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Hey there, just thought I'd chime in. I guess it never hurts to invest in expert instruction. The NOLS idea is good, saw a course on Lodore last year. I think NOLS has changed a lot over the years but it's not a bad idea. Having said that have you thought about running trips with people who can dial you into good times and good lines? There are plenty of competent rafters who you could have fun with and learn from. And trust me, all the instruction you can buy doesn't replace time in the seat. Lastly, since you're mostly floating/fishing just how hard core do you think you'll go? I'm betting you'll mostly float the Roaring Fork, Upper C, Maybe Browns...that type of thing. Feel free to IM me if you'd like to join our group sometime. Taking a Swiftwater rescue class or 5 is also a good idea and probably your best use of funds. Have fun out there!
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Old 06-01-2017   #7
 
Littleton, Colorado
Paddling Since: 2009
Join Date: Mar 2009
Posts: 10
Thanks to all of you for the help. I'll keep doing some research. The advice about starting slow on easy water is probably where I'm headed right now. I think most of my time on the water will be easy floats, maybe some easy Class III at the most, so I'm not looking to get hardcore. But, I do want to be safe and to be able to invite a friend along and feel that I can keep them safe.

If anybody is looking for a guest on a day float this summer, please PM me. I'll generously share in expenses and work.
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Old 06-01-2017   #8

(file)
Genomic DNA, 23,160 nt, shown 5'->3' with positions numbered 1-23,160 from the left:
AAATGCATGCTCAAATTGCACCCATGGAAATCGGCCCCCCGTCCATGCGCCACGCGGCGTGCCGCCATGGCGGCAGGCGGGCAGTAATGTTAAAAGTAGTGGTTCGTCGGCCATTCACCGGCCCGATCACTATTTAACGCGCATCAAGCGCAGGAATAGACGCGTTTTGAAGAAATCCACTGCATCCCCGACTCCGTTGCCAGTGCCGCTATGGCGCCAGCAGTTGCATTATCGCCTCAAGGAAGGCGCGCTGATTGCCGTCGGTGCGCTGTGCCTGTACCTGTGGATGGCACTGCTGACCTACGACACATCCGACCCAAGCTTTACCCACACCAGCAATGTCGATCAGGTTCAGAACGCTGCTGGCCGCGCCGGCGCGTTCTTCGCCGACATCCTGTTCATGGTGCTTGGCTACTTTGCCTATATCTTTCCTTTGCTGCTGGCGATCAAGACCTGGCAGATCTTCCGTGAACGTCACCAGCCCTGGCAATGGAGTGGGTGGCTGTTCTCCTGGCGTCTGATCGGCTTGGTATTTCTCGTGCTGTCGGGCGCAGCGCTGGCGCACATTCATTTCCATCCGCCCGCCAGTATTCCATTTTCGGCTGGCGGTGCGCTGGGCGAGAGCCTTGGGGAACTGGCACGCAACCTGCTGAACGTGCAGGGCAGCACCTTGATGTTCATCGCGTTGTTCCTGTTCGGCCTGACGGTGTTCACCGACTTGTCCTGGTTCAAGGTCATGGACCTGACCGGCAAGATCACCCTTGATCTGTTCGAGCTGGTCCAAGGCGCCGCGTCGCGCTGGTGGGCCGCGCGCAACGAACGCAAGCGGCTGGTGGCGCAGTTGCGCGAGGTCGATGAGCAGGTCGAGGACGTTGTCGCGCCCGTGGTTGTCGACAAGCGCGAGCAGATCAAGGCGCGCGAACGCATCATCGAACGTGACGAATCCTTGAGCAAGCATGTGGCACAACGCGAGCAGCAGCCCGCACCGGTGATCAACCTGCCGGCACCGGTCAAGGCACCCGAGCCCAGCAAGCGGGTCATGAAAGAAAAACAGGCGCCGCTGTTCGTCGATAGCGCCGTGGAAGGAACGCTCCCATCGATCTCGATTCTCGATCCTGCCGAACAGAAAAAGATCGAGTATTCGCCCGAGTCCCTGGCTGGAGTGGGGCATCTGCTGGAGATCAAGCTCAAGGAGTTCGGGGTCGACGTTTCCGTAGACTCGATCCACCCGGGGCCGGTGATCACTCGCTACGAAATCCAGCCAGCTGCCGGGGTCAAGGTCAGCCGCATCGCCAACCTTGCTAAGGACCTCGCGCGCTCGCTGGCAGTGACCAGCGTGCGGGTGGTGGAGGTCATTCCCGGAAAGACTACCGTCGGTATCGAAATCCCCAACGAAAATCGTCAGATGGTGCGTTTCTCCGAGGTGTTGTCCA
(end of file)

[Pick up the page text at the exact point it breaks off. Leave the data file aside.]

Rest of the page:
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Seattle, Washington
Join Date: Dec 2005
Posts: 517
I don't normally plug outfitters, but in this case an excellent option exists:

https://www.nwrafting.com/training/rowing-school
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Old 06-01-2017   #9
 
Andy H.'s Avatar
 
Wheat Ridge, Colorado
Paddling Since: 1995
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Quote:
Originally Posted by DoubleTap View Post
The advice about starting slow on easy water is probably where I'm headed right now. I think most of my time on the water will be easy floats, maybe some easy Class III at the most, so I'm not looking to get hardcore.
I'll second the notion of starting slow on easy water. However, during the spring runoff that's going on for the next month or so, things will be cranking and water that's typically "slow" will be fast, pushy, and very powerful. Lots of folks will say things like, "Hey, it's just the Upper Colorado, it's easy water, what could happen?" but the water there is very different at 5000 cfs than at 1000 cfs and likely they don't remember what it's like to be a total novice.

Before you go anywhere on flowing rivers during runoff, it may be a good idea just to get used to the oars on a lake. I've handed over the oars to a newbie on easy flowing water and almost had my boat wrapped on a bridge abutment within a minute...

Be safe,

-AH
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Nothing in the world is more yielding and gentle than water. Yet it has no equal for conquering the resistant and tough. The flexible can overcome the unbending; the soft can overcome the hard. - Lao Tse
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Old 06-01-2017   #10
 
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Fort Fun, Colorado
Paddling Since: 94
Join Date: Jul 2008
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I would look into a swiftwater rescue course. Rowing a boat isn't rocket science. I've seen a number (myself included) of people with zero time behind the oars row the entire length of the Canyon without incident. We used to say any monkey with 2, maybe 3, sticks could row the Grand.


Having said that, having a fundamental knowledge of moving water and how to read that water is key. I think a good swiftwater course should impart that.